3 Things You Can Do to Make Homeownership Cheaper

Many or all of the products here are from our partners that compensate us. It’s how we make money. But our editorial integrity ensures our experts’ opinions aren’t influenced by compensation. Terms may apply to offers listed on this page.


  • The cost of homeownership extends well beyond monthly mortgage payments.
  • A few strategic moves on your part could help lower your ongoing costs.

There are steps you can take to spend less as a property owner.

Buying a home can be daunting. Not only do you have to cover your mortgage payments, but you also have to tackle a host of peripheral costs, from property taxes to insurance and repairs. A few strategic moves, however, could make homeownership a lot less expensive.

1. Do some of your own maintenance

When you own a home, you have lots of ongoing maintenance. And the more of it you do yourself, the less money you spend.

That said, weigh the cost of outsourcing maintenance versus freeing up hours in your week. If you own a home with a large backyard, it might take you three hours every weekend to cut your grass. If you work long hours during the week and want to enjoy your weekends, it could be worth paying for a lawn service that gets the job done in 30 minutes with a large riding mower.

Make a list of your maintenance tasks and figure out which are the most time-consuming. A good compromise is to tackle shorter tasks yourself and consider paying for those that eat into your free time.

2. Don't neglect small repairs

It's easy to let minor repairs fall by the wayside when you own a home. But if you're not careful, smaller issues could become larger ones, resulting in high repair costs.

You may not feel like you should rush to repair a leaky pipe under your sink, for example, especially if it doesn't impact your daily life. But if you let that pipe keep leaking, it could cause mold issues. Once that happens, you could have to rip out that cabinet and replace it -- far more expensive than replacing a pipe.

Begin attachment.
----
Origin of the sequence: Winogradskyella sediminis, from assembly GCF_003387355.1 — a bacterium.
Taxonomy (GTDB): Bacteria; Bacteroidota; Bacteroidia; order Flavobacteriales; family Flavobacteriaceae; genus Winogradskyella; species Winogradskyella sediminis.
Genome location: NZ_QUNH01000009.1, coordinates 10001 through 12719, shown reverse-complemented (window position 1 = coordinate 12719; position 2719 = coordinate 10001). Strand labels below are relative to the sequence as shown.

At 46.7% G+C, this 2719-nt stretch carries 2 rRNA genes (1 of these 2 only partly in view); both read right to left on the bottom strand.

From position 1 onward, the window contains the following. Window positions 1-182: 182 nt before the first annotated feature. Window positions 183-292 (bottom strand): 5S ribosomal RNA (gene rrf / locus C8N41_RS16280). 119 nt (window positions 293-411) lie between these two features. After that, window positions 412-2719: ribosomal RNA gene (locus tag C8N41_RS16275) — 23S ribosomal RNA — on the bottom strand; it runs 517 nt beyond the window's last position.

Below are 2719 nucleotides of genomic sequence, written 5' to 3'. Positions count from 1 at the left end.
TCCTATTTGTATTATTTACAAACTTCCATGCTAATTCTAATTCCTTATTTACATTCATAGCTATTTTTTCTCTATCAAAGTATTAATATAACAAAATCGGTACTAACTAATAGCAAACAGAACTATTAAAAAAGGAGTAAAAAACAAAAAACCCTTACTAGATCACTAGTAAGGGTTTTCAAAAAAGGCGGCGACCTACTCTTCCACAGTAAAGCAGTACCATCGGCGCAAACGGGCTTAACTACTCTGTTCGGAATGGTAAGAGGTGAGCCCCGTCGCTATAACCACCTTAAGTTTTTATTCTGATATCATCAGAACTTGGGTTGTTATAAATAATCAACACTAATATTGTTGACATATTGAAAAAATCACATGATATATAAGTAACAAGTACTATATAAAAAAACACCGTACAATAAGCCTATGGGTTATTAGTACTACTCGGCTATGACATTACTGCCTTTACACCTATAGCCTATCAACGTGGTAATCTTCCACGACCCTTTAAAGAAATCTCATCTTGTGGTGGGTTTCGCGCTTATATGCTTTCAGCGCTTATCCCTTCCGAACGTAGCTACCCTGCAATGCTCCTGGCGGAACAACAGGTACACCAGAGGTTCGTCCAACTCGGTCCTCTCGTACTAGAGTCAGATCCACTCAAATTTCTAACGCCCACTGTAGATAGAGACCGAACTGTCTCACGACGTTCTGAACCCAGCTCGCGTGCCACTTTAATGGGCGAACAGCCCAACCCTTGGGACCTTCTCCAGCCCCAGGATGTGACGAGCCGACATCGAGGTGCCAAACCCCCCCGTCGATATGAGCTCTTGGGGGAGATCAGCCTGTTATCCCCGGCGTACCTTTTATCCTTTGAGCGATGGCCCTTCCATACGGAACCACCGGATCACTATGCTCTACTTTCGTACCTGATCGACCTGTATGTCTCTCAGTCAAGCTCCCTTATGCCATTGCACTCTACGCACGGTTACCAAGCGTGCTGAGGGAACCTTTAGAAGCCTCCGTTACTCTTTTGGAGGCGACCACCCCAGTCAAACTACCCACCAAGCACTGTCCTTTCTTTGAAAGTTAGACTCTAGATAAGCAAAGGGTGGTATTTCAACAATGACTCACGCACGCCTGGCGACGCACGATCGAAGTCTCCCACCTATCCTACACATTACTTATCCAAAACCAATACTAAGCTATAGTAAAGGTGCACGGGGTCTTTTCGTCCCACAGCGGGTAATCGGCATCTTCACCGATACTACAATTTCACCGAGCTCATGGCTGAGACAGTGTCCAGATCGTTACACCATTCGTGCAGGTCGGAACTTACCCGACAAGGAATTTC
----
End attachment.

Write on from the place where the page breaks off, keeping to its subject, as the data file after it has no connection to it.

3. Refinance your mortgage

The lower the interest rate on your mortgage, the less expensive your monthly housing payments. So if interest rates today average less than what you're paying, it could make sense to swap your existing home loan for a new one. That's especially true if it lowers the interest rate on your mortgage by 1% or more.

If you're looking to refinance your mortgage, make sure you have a strong credit score, which makes it more likely that you'll snag a low rate on a new loan. Additionally, consider whether you’ll stay in your home long enough to recoup the closing costs for a refinance.

If you pay $4,000 in closing costs to refinance your mortgage, but that saves you $200 a month, it will take you 20 months to break even. So if you think you may move within two years, refinancing doesn't make sense.

Homeownership can be expensive, but a few key moves on your part could make it more affordable. Keep these ideas in mind if you're having a hard time paying for your home and the expenses that come with it.

Alert: our top-rated cash back card now has 0% intro APR until 2025

This credit card is not just good – it’s so exceptional that our experts use it personally. It features a lengthy 0% intro APR period, a cash back rate of up to 5%, and all somehow for no annual fee! Click here to read our full review for free and apply in just 2 minutes.

Our Research Expert

Related Articles

View All Articles Learn More Link Arrow